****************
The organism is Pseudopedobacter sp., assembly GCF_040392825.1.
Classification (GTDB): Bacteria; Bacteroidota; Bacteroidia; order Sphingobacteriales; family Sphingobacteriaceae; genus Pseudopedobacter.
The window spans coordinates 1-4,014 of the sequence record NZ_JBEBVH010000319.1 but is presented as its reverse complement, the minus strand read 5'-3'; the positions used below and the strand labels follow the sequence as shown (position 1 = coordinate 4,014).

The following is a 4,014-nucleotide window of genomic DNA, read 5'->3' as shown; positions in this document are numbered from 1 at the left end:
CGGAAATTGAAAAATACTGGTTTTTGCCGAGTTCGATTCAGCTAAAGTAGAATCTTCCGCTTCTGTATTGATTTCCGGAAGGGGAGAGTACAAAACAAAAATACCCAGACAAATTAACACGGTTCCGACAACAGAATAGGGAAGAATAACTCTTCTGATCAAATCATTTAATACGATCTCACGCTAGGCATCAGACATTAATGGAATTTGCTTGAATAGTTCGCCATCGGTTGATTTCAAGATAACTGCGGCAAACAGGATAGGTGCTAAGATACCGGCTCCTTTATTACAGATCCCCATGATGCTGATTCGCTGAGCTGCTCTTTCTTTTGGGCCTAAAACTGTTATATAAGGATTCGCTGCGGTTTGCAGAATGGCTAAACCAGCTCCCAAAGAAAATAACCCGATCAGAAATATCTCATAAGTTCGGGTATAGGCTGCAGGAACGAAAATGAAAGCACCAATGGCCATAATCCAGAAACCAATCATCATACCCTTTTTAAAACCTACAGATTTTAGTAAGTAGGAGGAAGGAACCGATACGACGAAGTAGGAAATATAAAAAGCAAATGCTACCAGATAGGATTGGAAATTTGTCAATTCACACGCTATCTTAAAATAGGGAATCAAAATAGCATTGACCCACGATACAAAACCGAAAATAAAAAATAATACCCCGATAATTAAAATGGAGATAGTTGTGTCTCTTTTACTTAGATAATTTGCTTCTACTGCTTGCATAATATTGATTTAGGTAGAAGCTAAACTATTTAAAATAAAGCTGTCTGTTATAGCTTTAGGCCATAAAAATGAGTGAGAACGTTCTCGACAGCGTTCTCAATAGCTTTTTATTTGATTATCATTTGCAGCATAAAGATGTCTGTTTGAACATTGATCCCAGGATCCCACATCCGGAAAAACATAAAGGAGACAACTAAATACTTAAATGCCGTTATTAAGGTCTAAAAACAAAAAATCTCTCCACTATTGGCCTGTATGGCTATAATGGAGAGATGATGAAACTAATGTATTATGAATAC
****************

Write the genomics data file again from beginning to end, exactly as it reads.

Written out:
The organism is Pseudopedobacter sp., assembly GCF_040392825.1.
Classification (GTDB): Bacteria; Bacteroidota; Bacteroidia; order Sphingobacteriales; family Sphingobacteriaceae; genus Pseudopedobacter.
The window spans coordinates 1-4,014 of the sequence record NZ_JBEBVH010000319.1 but is presented as its reverse complement, the minus strand read 5'-3'; the positions used below and the strand labels follow the sequence as shown (position 1 = coordinate 4,014).

The following is a 4,014-nucleotide window of genomic DNA, read 5'->3' as shown; positions in this document are numbered from 1 at the left end:
CGGAAATTGAAAAATACTGGTTTTTGCCGAGTTCGATTCAGCTAAAGTAGAATCTTCCGCTTCTGTATTGATTTCCGGAAGGGGAGAGTACAAAACAAAAATACCCAGACAAATTAACACGGTTCCGACAACAGAATAGGGAAGAATAACTCTTCTGATCAAATCATTTAATACGATCTCACGCTAGGCATCAGACATTAATGGAATTTGCTTGAATAGTTCGCCATCGGTTGATTTCAAGATAACTGCGGCAAACAGGATAGGTGCTAAGATACCGGCTCCTTTATTACAGATCCCCATGATGCTGATTCGCTGAGCTGCTCTTTCTTTTGGGCCTAAAACTGTTATATAAGGATTCGCTGCGGTTTGCAGAATGGCTAAACCAGCTCCCAAAGAAAATAACCCGATCAGAAATATCTCATAAGTTCGGGTATAGGCTGCAGGAACGAAAATGAAAGCACCAATGGCCATAATCCAGAAACCAATCATCATACCCTTTTTAAAACCTACAGATTTTAGTAAGTAGGAGGAAGGAACCGATACGACGAAGTAGGAAATATAAAAAGCAAATGCTACCAGATAGGATTGGAAATTTGTCAATTCACACGCTATCTTAAAATAGGGAATCAAAATAGCATTGACCCACGATACAAAACCGAAAATAAAAAATAATACCCCGATAATTAAAATGGAGATAGTTGTGTCTCTTTTACTTAGATAATTTGCTTCTACTGCTTGCATAATATTGATTTAGGTAGAAGCTAAACTATTTAAAATAAAGCTGTCTGTTATAGCTTTAGGCCATAAAAATGAGTGAGAACGTTCTCGACAGCGTTCTCAATAGCTTTTTATTTGATTATCATTTGCAGCATAAAGATGTCTGTTTGAACATTGATCCCAGGATCCCACATCCGGAAAAACATAAAGGAGACAACTAAATACTTAAATGCCGTTATTAAGGTCTAAAAACAAAAAATCTCTCCACTATTGGCCTGTATGGCTATAATGGAGAGATGATGAAACTAATGTATTATGAATAC